By Hazel Lewry
On Budget day there was a news item, buried by the budget news, which was spun by the Unionist press as a capitulation by Alex Salmond: the SNP had agreed not to obstruct the Scotland bill. This is presently only an agreement in principle, but it should be anticipated to progress in good faith.
Should good faith be absent the Scotland bill can be stopped in its tracks at Holyrood.
The only aspect of the bill that is even remotely palatable is that it transfers powers one way only, from Westminster to Holyrood. The bill was described by the SNP leadership as a “missed opportunity”. One that can be appropriately exploited over the run up to 2014.
This transfer of powers from London to Edinburgh is also notable as it was announced while the House of Lords were still tabling amendments. Few if any of the Lords’ amendments have been good for Scotland, most are concerned with repatriation of powers to Westminster, or ensuring a single party could never again get an overall majority at Holyrood.
When the Lords weren’t focused on the majority aspect at Holyrood they appeared to be expending most of their energy in attempts to modify Scotland’s constitution in such a manner that Scots could never again be viewed as worrisome for the ermine clad brigade. The incumbents of the second chamber did not seem to consider such tinkering might actually be beyond their remit.
The agreement in principle between Salmond and Cameron also implies that during the course of at least this Holyrood administration there will be no more attempts at power grabs by Westminster. That such an agreement appears in the course of the Lords’ deliberations declared the irrelevance of the Lords to the process.
The Lords might object, they may cause the bill to fail in a fit of umbrage, but in doing so they will remove the gunpowder from the Unionist press broadside, a broadside that would be guaranteed to be effective if the SNP refused the bill.
If this were chess, it might rightly be considered that the Independence movement just caused the opposition to sacrifice the queen and barely gave up a pawn.
The pawn potentially being sacrificed is the upset that will be caused by the announcement amongst more “hard core” nationalists, those who will react predictably to the initial media reporting without waiting for all the data to arrive.
The current Scottish government has one primary focus, the betterment of Scots and Scotland. Their flagship policy in that respect is independence. It has been since 1931. The government are aware there are some amongst its supporters who may react quickly but the ministers at Holyrood also know those people will vote for the end game, independence, regardless.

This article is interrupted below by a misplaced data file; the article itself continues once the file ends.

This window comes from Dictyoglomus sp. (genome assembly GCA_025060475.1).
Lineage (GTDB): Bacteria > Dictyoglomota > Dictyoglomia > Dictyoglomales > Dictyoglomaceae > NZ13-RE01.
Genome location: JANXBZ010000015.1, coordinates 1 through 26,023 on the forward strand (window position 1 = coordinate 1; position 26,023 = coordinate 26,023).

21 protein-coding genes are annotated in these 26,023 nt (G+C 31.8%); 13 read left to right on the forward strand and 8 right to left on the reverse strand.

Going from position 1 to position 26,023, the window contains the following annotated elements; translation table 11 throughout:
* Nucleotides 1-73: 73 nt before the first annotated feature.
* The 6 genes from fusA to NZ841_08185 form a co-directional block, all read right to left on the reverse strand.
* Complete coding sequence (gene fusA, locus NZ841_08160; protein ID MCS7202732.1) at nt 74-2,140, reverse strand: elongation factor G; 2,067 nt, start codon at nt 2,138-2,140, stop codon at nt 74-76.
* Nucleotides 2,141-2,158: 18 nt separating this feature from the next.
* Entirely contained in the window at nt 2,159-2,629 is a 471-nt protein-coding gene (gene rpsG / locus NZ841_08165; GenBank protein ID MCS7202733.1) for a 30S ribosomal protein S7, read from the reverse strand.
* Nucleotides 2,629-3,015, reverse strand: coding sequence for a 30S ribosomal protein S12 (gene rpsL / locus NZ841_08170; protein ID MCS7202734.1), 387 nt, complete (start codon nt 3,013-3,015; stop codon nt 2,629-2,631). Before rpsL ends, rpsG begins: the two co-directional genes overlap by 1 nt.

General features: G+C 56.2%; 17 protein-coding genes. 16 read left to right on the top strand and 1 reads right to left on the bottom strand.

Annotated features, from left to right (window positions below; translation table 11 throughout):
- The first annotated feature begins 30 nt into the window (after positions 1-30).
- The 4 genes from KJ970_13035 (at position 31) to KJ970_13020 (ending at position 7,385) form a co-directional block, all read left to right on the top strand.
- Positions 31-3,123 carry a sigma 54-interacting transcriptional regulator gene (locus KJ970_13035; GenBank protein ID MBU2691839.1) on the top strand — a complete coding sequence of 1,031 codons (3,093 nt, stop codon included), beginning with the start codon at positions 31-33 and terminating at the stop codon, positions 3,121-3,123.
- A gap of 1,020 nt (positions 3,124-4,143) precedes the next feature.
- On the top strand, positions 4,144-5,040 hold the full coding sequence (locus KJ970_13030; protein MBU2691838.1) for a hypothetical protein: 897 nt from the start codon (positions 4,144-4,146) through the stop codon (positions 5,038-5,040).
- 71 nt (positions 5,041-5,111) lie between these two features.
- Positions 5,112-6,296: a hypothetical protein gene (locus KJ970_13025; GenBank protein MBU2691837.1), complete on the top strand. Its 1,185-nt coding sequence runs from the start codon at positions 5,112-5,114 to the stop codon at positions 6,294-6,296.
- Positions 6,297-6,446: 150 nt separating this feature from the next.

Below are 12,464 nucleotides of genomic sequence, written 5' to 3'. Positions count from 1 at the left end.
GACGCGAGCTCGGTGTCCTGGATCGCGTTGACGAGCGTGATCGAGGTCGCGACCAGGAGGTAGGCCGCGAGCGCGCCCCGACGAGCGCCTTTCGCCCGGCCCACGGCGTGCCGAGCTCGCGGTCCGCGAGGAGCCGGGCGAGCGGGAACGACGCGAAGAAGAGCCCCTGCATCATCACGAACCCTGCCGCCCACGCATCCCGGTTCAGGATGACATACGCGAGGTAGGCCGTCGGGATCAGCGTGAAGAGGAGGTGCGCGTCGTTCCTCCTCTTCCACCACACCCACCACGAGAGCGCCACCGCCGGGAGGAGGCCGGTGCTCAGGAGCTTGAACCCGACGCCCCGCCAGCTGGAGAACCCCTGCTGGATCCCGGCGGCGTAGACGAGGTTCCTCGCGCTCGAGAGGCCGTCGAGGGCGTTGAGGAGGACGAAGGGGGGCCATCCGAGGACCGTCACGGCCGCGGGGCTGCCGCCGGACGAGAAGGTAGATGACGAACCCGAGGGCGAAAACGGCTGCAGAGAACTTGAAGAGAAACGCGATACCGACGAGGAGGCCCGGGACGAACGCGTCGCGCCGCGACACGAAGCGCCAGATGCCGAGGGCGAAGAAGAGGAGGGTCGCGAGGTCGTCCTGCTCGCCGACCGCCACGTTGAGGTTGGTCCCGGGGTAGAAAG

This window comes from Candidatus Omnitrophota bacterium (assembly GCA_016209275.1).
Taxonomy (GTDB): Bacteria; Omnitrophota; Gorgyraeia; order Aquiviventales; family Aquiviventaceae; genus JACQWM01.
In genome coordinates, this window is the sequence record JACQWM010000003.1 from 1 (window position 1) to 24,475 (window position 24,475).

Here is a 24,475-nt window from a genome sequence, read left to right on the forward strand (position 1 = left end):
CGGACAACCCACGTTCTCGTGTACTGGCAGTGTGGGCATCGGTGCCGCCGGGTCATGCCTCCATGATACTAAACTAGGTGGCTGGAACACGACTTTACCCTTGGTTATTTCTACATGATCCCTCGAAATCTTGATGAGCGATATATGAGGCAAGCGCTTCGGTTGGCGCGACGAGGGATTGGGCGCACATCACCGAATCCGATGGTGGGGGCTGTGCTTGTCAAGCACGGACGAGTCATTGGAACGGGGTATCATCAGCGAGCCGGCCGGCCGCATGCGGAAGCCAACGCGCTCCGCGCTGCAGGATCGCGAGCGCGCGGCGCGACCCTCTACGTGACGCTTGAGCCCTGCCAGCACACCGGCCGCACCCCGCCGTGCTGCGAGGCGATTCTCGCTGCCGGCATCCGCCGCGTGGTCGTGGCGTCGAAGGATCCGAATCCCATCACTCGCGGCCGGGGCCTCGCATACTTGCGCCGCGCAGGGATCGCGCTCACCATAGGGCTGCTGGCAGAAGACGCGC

In the longer term the SNP is putting everything into the 2014 referendum, not the 2016 elections, and a win in 2014 should see everything forgiven by 2016 anyway. The SNP will, after all, have achieved the only true goal these presently upset “hard core” nationalists care about, they will have delivered independence.
In the short term, the run up to 2014, Alex Salmond’s government loses nothing while gaining much from this agreement in principle. It removes the distraction of the Scotland bill from the debate without sacrificing any of Holyrood’s autonomy. It wins substantial new powers of various degrees of worth, none of which it is forced to use. It gives nothing back to London.
Lords Foulkes, Forsythe and Wallace, who are antagonistic towards Holyrood’s aspirations and continue to debate the issue, look foolish in the extreme. David Cameron just pulled the rug from beneath them so quickly that as of close of business after the announcements they still hadn’t realised they were standing on a trap door.
Not only has Holyrood reduced the Lords to an irrelevance, but Edinburgh and not London, regardless of the news spin, has defined the game. Holyrood has set the rules. Holyrood has the next move. The Westminster queen in this strategic chess game has been sacrificed and after only half a dozen moves the opposition is seriously wondering how to save the game.
Expect the SNP to abstain from passing the Scotland bill when it reaches Holyrood again, which would mean the Unionists forcing it through – as they must or lose all credibility. The Scottish Government can abstain on the premise that the bill is totally inadequate and a missed opportunity to do more for Scotland, even as they take the high ground and allow it pass. There is no downside for the Scottish administration here.
The bill contains many new powers, some will be used and some are unlikely to be used. No one should expect the tax powers to be implemented, there’s simply no advantage to using them and they look to be obsolete by the time of the referendum. What the agreement on tax powers does do is it moves the independence process forward. It forces HMRC to separate Scots accounts and we get a true fiscal picture for the first time. It simplifies the process post referendum.
The SNP will strongly suspect we’re being undersold on our tax credit status to the Union, but have to agree with GERS as a basis. Now GERS will be substantially more accurate.
In the lead up to the big debate, with the polls showing £500 would comprehensively settle the issue no matter the dirty tricks brigade – that alone is a pot of gold just uncovered at the end of the rainbow.
There are borrowing powers included in the bill, of almost three times the original proposal. These borrowing powers are incumbent upon the UK treasury to underwrite, and as a share of the UK debt are insignificant. Debt is rarely a good thing but these borrowing powers do give Holyrood the opportunity to add anywhere up to ten thousand semi permanent jobs to the Scots economy as the nation’s infrastructure is improved.
It really is difficult to see a downside to this agreement in principle. The real game has now begun, the pieces are in play, London is down a queen and it’s Edinburgh’s move.